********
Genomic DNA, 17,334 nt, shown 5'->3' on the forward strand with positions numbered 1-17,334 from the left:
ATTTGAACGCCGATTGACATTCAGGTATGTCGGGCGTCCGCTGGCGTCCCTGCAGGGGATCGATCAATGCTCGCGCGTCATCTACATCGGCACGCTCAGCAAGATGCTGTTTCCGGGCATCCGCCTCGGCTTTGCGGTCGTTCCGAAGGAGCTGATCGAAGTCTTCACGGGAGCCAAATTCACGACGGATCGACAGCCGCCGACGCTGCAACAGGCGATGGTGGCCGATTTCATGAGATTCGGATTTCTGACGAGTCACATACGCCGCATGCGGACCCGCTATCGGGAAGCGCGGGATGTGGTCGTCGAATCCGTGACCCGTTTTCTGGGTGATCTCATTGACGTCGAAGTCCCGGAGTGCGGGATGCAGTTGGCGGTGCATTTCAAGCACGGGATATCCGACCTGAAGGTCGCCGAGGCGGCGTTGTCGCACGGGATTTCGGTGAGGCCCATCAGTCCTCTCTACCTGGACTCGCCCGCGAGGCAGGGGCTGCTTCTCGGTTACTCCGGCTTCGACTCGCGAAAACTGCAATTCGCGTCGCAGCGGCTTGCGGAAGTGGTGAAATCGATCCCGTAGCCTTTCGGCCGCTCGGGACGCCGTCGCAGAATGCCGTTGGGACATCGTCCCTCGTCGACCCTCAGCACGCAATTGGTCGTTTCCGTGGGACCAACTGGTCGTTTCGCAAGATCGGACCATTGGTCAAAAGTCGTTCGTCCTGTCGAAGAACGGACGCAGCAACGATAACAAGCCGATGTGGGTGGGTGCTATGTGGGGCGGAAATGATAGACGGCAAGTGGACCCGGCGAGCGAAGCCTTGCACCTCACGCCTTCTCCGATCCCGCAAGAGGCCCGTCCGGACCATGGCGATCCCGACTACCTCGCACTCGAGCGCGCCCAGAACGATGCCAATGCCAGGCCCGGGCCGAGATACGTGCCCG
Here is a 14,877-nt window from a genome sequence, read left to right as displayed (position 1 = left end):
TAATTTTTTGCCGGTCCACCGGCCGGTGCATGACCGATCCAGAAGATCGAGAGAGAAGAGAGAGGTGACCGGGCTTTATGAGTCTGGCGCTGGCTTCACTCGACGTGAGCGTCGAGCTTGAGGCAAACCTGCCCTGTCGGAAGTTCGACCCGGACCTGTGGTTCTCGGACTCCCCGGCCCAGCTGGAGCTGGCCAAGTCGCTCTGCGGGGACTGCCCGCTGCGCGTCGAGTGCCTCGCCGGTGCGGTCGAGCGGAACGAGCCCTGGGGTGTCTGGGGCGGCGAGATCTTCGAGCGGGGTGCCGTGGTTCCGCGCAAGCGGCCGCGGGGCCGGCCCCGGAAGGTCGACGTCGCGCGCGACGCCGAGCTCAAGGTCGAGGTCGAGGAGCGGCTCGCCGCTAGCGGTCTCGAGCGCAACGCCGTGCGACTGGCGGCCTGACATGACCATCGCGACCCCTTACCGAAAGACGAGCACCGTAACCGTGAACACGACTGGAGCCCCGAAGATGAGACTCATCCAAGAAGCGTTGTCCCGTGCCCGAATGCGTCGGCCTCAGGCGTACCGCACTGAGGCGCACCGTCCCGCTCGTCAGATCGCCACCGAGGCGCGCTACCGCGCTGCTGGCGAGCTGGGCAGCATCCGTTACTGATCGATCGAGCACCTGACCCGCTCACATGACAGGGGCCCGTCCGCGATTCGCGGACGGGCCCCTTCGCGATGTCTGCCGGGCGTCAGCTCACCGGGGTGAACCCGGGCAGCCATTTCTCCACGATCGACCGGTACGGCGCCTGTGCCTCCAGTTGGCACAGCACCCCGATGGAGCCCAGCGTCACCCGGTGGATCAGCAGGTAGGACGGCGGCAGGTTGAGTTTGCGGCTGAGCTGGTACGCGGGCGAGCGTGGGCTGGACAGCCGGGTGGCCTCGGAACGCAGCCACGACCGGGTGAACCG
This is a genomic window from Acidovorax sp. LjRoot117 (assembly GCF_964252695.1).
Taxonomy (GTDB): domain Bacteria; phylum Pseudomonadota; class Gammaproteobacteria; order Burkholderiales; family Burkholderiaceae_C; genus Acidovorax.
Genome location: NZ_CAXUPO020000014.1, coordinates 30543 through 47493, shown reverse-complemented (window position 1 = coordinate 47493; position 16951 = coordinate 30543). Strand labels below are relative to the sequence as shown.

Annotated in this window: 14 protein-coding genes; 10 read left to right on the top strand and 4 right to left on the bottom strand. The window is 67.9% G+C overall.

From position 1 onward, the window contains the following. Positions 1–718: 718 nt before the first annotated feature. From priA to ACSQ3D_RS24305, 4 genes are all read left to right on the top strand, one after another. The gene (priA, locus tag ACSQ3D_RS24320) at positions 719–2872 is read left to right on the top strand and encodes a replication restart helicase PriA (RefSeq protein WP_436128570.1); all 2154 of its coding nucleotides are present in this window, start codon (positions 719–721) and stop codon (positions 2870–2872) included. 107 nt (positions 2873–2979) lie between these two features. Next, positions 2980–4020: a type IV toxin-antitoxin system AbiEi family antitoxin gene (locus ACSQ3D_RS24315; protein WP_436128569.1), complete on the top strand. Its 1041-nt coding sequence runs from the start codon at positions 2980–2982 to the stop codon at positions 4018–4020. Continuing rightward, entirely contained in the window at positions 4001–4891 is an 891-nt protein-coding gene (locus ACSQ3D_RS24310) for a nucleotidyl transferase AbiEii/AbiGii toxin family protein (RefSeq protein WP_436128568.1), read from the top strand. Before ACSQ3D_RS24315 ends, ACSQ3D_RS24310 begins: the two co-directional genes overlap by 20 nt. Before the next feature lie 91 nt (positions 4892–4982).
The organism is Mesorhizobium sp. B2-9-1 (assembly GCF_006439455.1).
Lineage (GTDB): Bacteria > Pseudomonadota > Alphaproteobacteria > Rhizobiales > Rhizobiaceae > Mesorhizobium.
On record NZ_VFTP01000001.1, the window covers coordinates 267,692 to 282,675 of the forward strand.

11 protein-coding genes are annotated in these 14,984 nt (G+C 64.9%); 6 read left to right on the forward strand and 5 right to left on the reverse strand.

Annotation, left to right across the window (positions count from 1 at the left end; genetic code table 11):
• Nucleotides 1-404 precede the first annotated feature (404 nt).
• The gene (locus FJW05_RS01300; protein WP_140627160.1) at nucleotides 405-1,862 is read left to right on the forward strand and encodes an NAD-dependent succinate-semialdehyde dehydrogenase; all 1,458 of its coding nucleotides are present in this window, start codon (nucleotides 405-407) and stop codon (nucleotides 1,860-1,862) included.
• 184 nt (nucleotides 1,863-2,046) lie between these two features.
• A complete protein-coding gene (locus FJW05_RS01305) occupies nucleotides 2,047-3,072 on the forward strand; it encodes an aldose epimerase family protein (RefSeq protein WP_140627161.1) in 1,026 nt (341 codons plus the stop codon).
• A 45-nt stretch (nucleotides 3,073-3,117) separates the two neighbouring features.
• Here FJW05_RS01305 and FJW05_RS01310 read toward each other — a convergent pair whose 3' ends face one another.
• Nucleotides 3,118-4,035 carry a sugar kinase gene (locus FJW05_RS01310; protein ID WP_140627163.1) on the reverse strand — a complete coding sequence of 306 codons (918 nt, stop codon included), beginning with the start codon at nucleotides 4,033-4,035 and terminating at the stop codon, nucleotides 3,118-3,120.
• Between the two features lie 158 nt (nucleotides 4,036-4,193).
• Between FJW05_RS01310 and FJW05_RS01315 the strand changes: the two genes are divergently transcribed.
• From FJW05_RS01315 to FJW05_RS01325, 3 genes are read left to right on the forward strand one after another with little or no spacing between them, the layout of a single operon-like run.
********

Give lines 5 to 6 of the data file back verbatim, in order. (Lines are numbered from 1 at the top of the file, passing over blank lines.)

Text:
This is a genomic window from Acidovorax sp. LjRoot117 (assembly GCF_964252695.1).
Taxonomy (GTDB): domain Bacteria; phylum Pseudomonadota; class Gammaproteobacteria; order Burkholderiales; family Burkholderiaceae_C; genus Acidovorax.